Back a few blog posts I did a short write up about how some of my students used Unity to build a basic app for the Gear VR. Well, since we started that project last year in school Unity has been at it in grand style. Actually, I probably should have done some more research when writing that last post because Unity has been on this and has exactly what we need to start teaching / learning VR development in Unity.
I personally subscribe to the notion that technology is only a useful tool in education if we can leverage it in order to inspire our students to be creators. Otherwise, VR threatens to be merely another content delivery tool (i.e. film projector, television, Smartboard, etc.) In order for educators to be able to justify the tool, students have to actually use it to enhance the curriculum.
These things alone don’t substantiate the use of time and resources in the classroom. Instead, the learning experiences that come from deliberate experiences in VR will be able to achieve a relevance that has been hard to accomplish in the past. Allowing the students themselves to help develop these experiences is even better.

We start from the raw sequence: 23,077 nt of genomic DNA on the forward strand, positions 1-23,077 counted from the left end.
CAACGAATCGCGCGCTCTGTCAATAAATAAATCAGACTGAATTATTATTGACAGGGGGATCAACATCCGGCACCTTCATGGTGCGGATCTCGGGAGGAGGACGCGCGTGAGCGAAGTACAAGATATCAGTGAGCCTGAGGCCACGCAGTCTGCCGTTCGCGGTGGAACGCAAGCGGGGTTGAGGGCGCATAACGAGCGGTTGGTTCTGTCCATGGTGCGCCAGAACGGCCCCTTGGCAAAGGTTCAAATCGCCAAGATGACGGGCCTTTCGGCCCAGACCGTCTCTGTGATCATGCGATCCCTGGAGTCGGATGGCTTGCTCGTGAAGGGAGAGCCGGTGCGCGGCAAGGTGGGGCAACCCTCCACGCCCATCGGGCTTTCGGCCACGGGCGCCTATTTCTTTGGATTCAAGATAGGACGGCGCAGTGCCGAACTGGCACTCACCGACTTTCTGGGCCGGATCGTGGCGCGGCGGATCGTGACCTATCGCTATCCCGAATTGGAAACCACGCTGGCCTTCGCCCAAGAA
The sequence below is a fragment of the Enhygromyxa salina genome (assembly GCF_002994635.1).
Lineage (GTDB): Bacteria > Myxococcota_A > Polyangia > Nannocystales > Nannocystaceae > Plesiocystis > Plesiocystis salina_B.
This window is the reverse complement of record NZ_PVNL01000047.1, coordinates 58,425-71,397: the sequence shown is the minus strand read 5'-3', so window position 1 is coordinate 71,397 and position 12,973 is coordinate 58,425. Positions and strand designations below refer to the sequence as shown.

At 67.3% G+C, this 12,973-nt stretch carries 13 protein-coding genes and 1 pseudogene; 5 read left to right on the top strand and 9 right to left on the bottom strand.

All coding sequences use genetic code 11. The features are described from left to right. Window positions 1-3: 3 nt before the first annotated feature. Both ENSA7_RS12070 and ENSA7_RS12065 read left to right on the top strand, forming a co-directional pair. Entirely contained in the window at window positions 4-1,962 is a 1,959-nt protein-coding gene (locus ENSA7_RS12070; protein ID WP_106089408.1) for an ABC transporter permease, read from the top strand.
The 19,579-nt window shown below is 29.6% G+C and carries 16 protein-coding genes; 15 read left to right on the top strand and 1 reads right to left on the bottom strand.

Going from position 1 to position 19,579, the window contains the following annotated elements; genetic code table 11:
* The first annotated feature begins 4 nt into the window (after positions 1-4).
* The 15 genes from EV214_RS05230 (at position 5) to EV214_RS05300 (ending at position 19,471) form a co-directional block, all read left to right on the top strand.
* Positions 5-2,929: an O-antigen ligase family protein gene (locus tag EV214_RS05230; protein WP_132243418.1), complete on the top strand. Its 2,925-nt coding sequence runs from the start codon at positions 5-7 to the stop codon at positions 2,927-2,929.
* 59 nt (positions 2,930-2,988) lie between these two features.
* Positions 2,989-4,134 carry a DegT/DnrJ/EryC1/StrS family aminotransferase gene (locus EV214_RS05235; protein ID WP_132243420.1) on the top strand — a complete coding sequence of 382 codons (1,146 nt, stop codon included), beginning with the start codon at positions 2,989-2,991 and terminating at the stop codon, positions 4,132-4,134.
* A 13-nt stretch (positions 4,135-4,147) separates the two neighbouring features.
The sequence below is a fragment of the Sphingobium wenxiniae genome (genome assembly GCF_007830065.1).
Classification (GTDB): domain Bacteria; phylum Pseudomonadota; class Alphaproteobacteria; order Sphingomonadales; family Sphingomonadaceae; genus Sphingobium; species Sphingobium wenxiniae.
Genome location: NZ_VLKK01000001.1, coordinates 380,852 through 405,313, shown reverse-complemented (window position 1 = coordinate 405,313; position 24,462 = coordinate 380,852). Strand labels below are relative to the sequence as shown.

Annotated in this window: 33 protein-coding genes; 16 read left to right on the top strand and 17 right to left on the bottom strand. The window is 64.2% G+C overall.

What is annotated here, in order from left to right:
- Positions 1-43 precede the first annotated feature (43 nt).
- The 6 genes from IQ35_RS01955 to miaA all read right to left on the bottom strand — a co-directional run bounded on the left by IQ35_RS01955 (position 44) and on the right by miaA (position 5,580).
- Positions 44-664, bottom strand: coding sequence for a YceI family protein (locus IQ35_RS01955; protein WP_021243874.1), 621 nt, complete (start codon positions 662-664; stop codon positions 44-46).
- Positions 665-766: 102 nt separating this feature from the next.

This type of an activity would be great for kids as young as middle school age but could also be the groundwork to an advanced class on VR development. Since Unity has provided these projects as a template, a teacher could teach any part of the development workflow or use the template to build out an entire app or game in VR. Oh yeah, have I mentioned yet that Unity is completely free? The latest updates to Unity have made it easier than ever to jump into VR and a lot of the tools and assets that you need to get started are already baked in.
- Download Unity
- Use the Asset Browser in Unity to locate the VR Essentials Samples.
- Load a Scene from the Assets you just downloaded.
- At this point, if you own an Oculus Rift, you can simply preview these scenes by hitting the play button on your scene. Alternatively, you can build the project for the GearVR and compile the .APK file from the scenes that Unity has provided.
Once you are setup with the correct developer environment and have your VR goodness coming through, start exploring and playing around with the assets. Have your kids modify the template projects and customize them. Here you can see a video of me after playing around with Unity for about half an hour. I am not a developer and have only minimal experience with programming and design software.